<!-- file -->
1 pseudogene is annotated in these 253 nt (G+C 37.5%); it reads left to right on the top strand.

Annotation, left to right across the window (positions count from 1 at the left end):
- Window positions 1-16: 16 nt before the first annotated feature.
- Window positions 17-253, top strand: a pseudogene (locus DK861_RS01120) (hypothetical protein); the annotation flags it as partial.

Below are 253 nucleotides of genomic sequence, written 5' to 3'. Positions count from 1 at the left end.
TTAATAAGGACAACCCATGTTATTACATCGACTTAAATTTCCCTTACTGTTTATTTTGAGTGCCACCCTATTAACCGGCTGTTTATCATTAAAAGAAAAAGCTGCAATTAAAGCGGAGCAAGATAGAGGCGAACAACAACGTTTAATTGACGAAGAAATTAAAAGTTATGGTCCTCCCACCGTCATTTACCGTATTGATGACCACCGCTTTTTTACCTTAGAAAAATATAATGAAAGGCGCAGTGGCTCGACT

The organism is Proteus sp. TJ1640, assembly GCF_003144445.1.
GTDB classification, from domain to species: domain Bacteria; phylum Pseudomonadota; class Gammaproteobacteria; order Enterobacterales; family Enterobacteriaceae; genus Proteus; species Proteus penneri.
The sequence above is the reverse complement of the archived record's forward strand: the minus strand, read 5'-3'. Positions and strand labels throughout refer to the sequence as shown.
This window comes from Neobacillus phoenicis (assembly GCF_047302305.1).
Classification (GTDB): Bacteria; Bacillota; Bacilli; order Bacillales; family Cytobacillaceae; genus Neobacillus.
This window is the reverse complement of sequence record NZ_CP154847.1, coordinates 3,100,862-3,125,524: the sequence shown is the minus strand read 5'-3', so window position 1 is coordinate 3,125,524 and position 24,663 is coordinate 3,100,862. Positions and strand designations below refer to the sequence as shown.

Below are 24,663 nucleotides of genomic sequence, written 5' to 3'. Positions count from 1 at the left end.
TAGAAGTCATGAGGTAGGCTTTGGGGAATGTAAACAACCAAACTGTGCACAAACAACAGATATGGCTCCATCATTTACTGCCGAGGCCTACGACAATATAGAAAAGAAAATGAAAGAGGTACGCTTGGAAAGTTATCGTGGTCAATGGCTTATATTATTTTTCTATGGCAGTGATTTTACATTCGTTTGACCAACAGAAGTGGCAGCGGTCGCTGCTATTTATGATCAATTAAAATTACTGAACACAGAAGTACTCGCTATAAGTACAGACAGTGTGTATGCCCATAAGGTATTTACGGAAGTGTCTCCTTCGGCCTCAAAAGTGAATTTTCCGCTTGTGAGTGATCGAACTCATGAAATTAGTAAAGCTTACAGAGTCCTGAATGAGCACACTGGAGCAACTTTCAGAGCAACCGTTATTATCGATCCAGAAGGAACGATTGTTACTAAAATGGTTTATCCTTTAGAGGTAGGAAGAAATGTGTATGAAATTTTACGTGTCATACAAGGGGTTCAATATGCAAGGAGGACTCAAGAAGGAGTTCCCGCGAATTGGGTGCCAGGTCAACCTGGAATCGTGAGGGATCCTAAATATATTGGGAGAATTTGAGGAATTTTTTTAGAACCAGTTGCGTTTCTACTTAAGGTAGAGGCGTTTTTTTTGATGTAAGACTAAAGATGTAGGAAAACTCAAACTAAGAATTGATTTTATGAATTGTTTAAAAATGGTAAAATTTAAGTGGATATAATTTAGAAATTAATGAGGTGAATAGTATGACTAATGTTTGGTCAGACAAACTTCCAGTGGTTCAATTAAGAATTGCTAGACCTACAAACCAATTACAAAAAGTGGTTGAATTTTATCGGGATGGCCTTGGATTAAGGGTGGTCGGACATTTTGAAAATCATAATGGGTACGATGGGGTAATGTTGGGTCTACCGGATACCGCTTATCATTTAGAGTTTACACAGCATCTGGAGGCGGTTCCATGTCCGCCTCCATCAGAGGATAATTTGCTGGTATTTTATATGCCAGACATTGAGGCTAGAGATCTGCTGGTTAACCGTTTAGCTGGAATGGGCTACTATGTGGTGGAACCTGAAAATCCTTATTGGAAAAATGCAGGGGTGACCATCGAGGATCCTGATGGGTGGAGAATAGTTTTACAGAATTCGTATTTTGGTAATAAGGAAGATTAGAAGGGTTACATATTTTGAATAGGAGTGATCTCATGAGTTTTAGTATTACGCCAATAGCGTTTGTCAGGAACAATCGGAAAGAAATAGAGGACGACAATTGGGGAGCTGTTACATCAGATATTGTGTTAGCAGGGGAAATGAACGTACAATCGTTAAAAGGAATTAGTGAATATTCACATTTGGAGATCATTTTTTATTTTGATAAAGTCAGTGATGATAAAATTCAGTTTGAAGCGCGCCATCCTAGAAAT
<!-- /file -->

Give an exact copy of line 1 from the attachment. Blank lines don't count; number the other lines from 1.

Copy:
1 pseudogene is annotated in these 253 nt (G+C 37.5%); it reads left to right on the top strand.